This pair of identical marble Kouri is the work of an archaic workshop of Argos from 580 BC. These sculptures are over life-size and are the oldest monumental votive offering recovered at Delphi.
After they were discovered, they were identified as the famous brothers from Argos, Cleobis, and Biton.
Recently scholars argue that the two Archaic Greek Kouroi may be the half-twin brothers in Greek mythology, known together as the Dioscuri.
An inscription at the base identifies Polymedes of Argos as the sculptor, a Greek sculptor of the Archaic Period (6th century BC).
The statues are in a typical Peloponnesian style, massive and muscular with the left foot stepping forward, their hands are bent at the elbows, touching the thighs, and the hands closed in fists.
The hair is curly and hangs on the front of the shoulders. Their eyes are large and almond-shaped with high eyebrows, and they bear the typical Archaic smile.
Kleobis and Biton
Kleobis and Biton are brothers from Argos whose story was told in Herodotus Histories, where Solon is asked about the happiest person in the world.
In response, Solon, an Athenian statesman, lawmaker, and the poet, tells the story of two brothers who took their mother to a festival for the goddess Hera to be held in town.
When their mother’s oxen could not be found, the brothers yoked themselves to their mother’s cart and drove her many miles to the temple.
Arriving at the festival, the mother prayed for Hera to grant a gift upon her sons for their devotion. The goddess granted her wish.
Kleobis and Biton fell asleep in the temple and never woke up. This was the gift Hera bestowed on the brothers. To allow them to die in their sleep.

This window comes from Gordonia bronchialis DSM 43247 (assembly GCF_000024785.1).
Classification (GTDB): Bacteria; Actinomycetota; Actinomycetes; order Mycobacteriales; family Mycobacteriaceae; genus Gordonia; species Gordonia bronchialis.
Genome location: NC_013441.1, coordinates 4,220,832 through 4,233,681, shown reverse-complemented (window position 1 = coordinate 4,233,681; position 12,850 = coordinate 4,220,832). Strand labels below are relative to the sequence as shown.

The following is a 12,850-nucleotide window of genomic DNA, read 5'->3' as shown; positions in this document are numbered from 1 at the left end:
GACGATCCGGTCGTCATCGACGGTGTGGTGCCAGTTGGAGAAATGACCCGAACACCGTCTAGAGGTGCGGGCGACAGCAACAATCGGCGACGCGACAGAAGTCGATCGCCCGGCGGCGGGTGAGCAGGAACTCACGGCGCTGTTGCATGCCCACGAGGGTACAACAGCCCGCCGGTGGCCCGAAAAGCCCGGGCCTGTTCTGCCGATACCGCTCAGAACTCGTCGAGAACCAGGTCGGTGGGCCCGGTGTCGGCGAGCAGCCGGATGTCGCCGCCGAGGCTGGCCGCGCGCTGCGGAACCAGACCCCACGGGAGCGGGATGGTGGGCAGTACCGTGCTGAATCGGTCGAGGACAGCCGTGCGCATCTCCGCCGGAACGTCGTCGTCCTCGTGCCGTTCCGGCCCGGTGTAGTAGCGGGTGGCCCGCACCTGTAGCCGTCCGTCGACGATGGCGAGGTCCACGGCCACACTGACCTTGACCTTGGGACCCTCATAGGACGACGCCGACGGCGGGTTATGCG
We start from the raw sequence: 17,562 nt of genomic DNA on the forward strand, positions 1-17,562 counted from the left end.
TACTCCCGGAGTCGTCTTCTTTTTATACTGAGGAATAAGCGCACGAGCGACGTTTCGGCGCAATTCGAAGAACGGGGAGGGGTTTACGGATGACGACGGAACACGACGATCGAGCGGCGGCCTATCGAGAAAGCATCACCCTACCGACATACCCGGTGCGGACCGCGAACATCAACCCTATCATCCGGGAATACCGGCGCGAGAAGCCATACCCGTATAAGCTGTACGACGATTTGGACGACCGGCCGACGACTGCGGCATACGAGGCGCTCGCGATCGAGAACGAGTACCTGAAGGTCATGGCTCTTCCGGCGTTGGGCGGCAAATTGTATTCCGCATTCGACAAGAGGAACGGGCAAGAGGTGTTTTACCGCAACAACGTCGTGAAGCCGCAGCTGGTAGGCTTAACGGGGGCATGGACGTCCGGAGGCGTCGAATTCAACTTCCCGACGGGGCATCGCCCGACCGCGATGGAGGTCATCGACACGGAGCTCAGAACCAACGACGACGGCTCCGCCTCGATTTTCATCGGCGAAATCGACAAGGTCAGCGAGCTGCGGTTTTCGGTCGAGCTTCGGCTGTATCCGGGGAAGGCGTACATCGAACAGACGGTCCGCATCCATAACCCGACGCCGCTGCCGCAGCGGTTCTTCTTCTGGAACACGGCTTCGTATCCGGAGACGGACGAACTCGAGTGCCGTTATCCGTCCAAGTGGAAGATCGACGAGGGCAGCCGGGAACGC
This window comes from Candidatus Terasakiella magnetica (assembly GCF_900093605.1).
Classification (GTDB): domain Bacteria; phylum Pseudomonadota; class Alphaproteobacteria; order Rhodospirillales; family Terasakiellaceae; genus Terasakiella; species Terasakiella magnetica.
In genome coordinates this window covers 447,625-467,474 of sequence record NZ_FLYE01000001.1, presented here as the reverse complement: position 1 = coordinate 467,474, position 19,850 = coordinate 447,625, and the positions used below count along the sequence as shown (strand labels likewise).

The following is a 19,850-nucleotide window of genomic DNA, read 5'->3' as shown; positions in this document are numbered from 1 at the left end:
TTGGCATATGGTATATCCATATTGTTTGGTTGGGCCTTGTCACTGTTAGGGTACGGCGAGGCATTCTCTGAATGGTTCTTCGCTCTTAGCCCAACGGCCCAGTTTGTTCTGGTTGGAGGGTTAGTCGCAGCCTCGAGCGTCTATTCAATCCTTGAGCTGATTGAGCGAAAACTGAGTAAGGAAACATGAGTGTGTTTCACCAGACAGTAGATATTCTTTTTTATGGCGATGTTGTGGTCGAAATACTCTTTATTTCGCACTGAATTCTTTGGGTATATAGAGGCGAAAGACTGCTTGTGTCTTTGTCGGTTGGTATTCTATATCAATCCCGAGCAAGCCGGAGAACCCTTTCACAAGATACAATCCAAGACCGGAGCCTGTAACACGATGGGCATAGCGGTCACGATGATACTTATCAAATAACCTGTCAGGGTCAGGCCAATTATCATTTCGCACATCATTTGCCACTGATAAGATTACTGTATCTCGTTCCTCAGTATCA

To honor the two brothers, the people of Delphi dedicated statues of them to the temple of Apollo, as funeral memorials.
Solon’s advice has been interpreted as that “the uncertainties of life mean that no one can be completely happy,” and he reinforced the Greek cultural view, which valued a “beautiful death.”
The Dioscuri were half-twin brothers in Greek mythology. The pair were regarded as the patrons of sailors. They were also associated with horsemanship.
The idea developed that they rode the ‘white horses’ of foam that is formed by curling ocean waves. The mythology of the brothers is also found in Roman mythology, where they are called Castor and Pollux.
A kouros (plural kouroi) is the term given to free-standing ancient Greek sculptures that first appear in the Archaic period in Greece and represent nude male youths.
In Ancient Greek kouros means “youth, boy, especially of noble rank.” Such statues are found across the Greek-speaking world. The female sculptural counterpart of the kouros is the Kore.
Kleobis and Biton (The ‘Twins’ of Argos)
- Title: Kleobis and Biton (The ‘Twins’ of Argos)
- Artist: Polymedes
- Date: 580 BC
- Find site: Sanctuary of Apollo in Delphi
- Material: Parian Marble
- Dimensions: H 1.97 m
- Museums: Delphi Archaeological Museum
Ancient Greek Art: Kleobis and Biton
A Tour of the Delphi Archaeological Museum
- Acropolis Museum
- National Archaeological Museum
- Benaki Museum
- Goulandris Museum of Cycladic Art
- Byzantine and Christian Museum
- Hellenic Motor Museum
- National Historical Museum, Athens
- Museum of the Ancient Agora
- Syntagma Metro Station Archaeological Collection
- Numismatic Museum of Athens
- Athens War Museum
- Jewish Museum of Greece
- Athens University Museum
Cleobis and Biton
Athens Historical Sites
- Acropolis of Athens
- Ancient Agora of Athens
- Temple of Olympian Zeus, Athens
- Tomb of the Unknown Soldier, Athens
- Roman Agora
- Temple of Poseidon at Sounion
- Temple of Hephaestus
- Roman Baths, Athens
- Aristotle’s Lyceum
- Archaeological Museum of Thessaloniki
- Museum for the Macedonian Struggle (Thessaloniki)
- Atatürk Museum
- War Museum of Thessaloniki
Greek Archaic Art: Kleobis and Biton
Thessaloniki Historical Sites
- Early Christian and Byzantine Monuments
- Trigonion Tower
Kleobis and Biton. Statues
“Love of money and nothing else will ruin Sparta.”
– Oracle of Delphi
Photo Credit: JOM